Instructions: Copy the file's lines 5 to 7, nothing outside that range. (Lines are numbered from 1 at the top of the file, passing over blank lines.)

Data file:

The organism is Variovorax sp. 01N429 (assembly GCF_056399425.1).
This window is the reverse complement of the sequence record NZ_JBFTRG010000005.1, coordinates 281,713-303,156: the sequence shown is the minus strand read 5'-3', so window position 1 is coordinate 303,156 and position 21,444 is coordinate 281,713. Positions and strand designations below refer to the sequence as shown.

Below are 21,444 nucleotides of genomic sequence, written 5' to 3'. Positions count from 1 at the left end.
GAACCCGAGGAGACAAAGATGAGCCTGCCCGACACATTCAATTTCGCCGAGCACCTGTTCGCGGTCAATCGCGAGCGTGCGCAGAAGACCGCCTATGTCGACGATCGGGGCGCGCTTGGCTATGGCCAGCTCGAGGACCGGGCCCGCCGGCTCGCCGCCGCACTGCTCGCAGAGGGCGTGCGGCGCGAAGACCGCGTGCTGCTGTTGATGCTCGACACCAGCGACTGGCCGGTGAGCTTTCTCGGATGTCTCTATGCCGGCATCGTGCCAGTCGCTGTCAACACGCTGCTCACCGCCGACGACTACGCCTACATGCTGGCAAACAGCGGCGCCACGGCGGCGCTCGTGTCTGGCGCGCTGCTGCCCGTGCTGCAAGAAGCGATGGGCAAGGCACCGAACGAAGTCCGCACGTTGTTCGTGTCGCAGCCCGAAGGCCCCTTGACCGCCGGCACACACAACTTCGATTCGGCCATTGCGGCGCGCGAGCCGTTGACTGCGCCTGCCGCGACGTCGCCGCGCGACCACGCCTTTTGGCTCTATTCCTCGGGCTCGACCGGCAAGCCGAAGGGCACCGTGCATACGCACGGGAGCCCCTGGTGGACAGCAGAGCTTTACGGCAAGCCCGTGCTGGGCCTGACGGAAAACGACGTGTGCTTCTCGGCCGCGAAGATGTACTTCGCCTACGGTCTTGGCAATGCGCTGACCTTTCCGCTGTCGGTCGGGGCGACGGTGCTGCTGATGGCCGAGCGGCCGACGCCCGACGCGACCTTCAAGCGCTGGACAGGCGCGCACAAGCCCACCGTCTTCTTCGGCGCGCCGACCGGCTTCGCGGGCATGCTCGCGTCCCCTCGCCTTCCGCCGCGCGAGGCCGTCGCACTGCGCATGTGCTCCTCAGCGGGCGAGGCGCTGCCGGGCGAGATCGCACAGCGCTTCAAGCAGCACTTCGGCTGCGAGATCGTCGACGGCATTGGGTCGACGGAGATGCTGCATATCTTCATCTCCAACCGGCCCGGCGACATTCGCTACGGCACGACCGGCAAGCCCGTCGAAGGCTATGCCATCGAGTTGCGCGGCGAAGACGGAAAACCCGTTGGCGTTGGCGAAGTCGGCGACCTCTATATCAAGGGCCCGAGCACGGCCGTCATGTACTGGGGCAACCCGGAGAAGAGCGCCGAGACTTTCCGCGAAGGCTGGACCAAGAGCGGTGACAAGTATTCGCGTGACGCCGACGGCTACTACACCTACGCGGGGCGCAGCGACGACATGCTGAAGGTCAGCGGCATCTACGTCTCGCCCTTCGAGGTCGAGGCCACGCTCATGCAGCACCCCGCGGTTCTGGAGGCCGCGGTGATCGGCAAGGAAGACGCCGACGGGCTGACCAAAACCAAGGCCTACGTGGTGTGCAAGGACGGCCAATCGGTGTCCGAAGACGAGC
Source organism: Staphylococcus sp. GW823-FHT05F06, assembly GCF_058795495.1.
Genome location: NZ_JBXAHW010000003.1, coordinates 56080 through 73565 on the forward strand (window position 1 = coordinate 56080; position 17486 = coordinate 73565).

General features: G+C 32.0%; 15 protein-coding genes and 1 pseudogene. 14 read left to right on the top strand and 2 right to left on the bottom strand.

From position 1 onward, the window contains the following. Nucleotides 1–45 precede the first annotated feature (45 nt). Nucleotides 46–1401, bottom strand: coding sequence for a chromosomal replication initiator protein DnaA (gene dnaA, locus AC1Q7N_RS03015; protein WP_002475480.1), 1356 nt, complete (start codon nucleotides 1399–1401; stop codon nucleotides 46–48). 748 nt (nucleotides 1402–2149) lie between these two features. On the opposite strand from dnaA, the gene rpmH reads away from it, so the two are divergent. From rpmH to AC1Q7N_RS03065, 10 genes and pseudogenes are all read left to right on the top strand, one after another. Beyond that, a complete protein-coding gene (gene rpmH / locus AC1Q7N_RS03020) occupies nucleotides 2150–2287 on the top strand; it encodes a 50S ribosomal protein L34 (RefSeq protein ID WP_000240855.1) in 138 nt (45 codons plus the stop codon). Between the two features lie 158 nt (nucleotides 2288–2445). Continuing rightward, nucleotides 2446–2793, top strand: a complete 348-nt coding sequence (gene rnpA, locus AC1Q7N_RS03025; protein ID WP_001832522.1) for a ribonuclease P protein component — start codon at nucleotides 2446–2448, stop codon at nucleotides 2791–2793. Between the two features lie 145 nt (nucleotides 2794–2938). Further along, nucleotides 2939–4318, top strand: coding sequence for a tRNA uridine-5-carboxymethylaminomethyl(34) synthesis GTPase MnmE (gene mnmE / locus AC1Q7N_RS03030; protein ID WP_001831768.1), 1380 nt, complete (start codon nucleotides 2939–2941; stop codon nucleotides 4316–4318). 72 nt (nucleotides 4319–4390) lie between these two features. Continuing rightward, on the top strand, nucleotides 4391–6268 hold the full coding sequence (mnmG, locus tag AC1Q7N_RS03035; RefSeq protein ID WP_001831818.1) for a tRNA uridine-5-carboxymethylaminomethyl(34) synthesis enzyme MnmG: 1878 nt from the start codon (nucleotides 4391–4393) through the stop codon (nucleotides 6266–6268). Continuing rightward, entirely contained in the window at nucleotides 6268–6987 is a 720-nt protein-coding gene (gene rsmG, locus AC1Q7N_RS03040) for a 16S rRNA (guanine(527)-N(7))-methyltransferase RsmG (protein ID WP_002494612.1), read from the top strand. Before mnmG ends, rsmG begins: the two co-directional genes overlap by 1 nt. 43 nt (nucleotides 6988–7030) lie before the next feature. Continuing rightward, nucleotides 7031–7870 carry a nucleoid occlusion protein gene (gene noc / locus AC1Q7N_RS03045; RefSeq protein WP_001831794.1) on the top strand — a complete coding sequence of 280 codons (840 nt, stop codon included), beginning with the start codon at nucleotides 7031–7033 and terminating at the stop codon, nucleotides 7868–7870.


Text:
Source organism: Staphylococcus sp. GW823-FHT05F06, assembly GCF_058795495.1.
Genome location: NZ_JBXAHW010000003.1, coordinates 56080 through 73565 on the forward strand (window position 1 = coordinate 56080; position 17486 = coordinate 73565).

General features: G+C 32.0%; 15 protein-coding genes and 1 pseudogene. 14 read left to right on the top strand and 2 right to left on the bottom strand.